(BlackDoctor.org) — The World Kidney Day 2012 Q&A was a HUGE success…thanks to you!
Did you know that African Americans account for 30% of all people in the United States with kidney failure? While this number is troubling, your dedication to asking the right questions, and spreading the right knowledge to your family and friends, is crucial to turning that 30% to 0%.
Dr. Griffin Rodgers, Director of the National Institute of Diabetes and Digestive and Kidney Diseases, would like to thank everyone at BDO for taking the time to take part in this engaging conversation about how to keep your kidneys, and your entire body, healthy.
Without further ado, here are Dr. Rodgers’ responses to all of your World Kidney Day Q&A questions:
Alex Ferguson: How often do I need to be tested for kidney disease?
If you have diabetes, you should get checked every year. If you have other risk factors, such as high blood pressure, heart disease, or a family history of kidney failure, talk to your provider about how often you should be tested.
Angela Lester: Does alcohol affect kidney function?
Hi Angela, great question. Alcohol does not directly affect kidney function but excessive alcohol is a health risk.
Katye Brown: I’m on potassium pill cause my kidney don’t make its own potassium, I also have high blood pressure too.
Some water pills increase potassium loss in the urine. There are some people with low potassium and high blood pressure due to a hormone imbalance. If you have low potassium and high blood pressure and are not on a water pill, you should discuss with your health provider whether you need special testing.
Lydia L.: How would one know if she has kidney disease?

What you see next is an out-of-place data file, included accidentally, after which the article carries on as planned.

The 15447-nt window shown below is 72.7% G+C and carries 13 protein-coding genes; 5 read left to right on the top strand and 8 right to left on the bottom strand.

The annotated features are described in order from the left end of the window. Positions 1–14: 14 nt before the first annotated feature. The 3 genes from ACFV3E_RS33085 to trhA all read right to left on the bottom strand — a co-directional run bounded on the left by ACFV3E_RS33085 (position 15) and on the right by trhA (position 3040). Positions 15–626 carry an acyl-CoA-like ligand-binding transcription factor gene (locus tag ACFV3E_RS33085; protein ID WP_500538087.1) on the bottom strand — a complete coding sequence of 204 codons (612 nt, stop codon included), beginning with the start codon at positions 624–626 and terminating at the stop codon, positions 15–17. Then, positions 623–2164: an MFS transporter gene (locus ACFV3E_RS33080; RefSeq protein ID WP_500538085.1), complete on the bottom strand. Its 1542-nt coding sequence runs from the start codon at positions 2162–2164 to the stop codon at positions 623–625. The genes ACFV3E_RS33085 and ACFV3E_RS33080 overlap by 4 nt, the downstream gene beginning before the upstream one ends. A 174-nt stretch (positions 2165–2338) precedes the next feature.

Most people with kidney disease have no symptoms until their kidney damage is quite advanced. It is important to get screened with blood and urine tests. Kidney disease can get worse over time, and may lead to kidney failure. Ask your provider for two important tests – a blood test and a urine test.
Robert Avery: If my father has high blood pressure and diabetes, can I develop kidney disease?
Diabetes and high blood pressure tend to run in families and they are the key risk factors for kidney disease. Talk to your health provider to see if you’re at risk. Early identification of kidney disease is key!
Keeley Williams Garth: Protein in the urine…..what, why, how?
Albumin (a form of protein) in urine may be a sign of kidney damage. A healthy kidney does not let albumin pass into the urine. A damaged kidney lets albumin pass into the urine.
Stephanie Britton: What foods/liquids should I avoid if my family has history of kidney disease? I’m getting checked today.
It’s great that you’re getting checked today! Here are a few general tips to keep your kidneys healthy – Cut back on salt. Aim for less than 1,500 milligrams of sodium each day. Also, be sure to choose foods that are healthy for your heart: fresh fruits, fresh or frozen vegetables, whole grains, and low-fat dairy foods.
RJ Griffin: What labs detect kidney problems?
There are two tests that can diagnose kidney disease: a blood test that checks your GFR, which tells how well your kidneys are filtering, and a urine test that checks for albumin, a protein that can pass into the urine when the kidneys are damaged.
Rhonda Perkins: What effect does vitamins and supplements have on the kidneys?
The effect that vitamins and supplements can have really varies depending what you’re taking.
Stephanie Tillman Lee: What can you do to offset the high blood pressure medications from affecting your liver enzymes?
Most blood pressure medications do not affect your liver. If your liver enzymes are abnormal, talk with your health provider.
Allison Michelle Whitaker: What can I do to lose these extra 40 pounds? I have high blood pressure, arthritis, asthma, and I can’t exercise my legs.
I recommend that you speak with a dietitian to create an eating plan that’s right for your needs. Also, you may want to try a physical activity that works for you, such as swimming.
Stafford Johnson: I want to know if HBP ever,ever goes away and if so,what do we do to keep it at bay? I workout and do all kinds of healthy stuff, but it seems to haunt me still. I am 6’6″, 268 pounds and play pro indoor football. I feel fine, but when I do my checkups every now and then, the doc always tells me to work on changing my diet??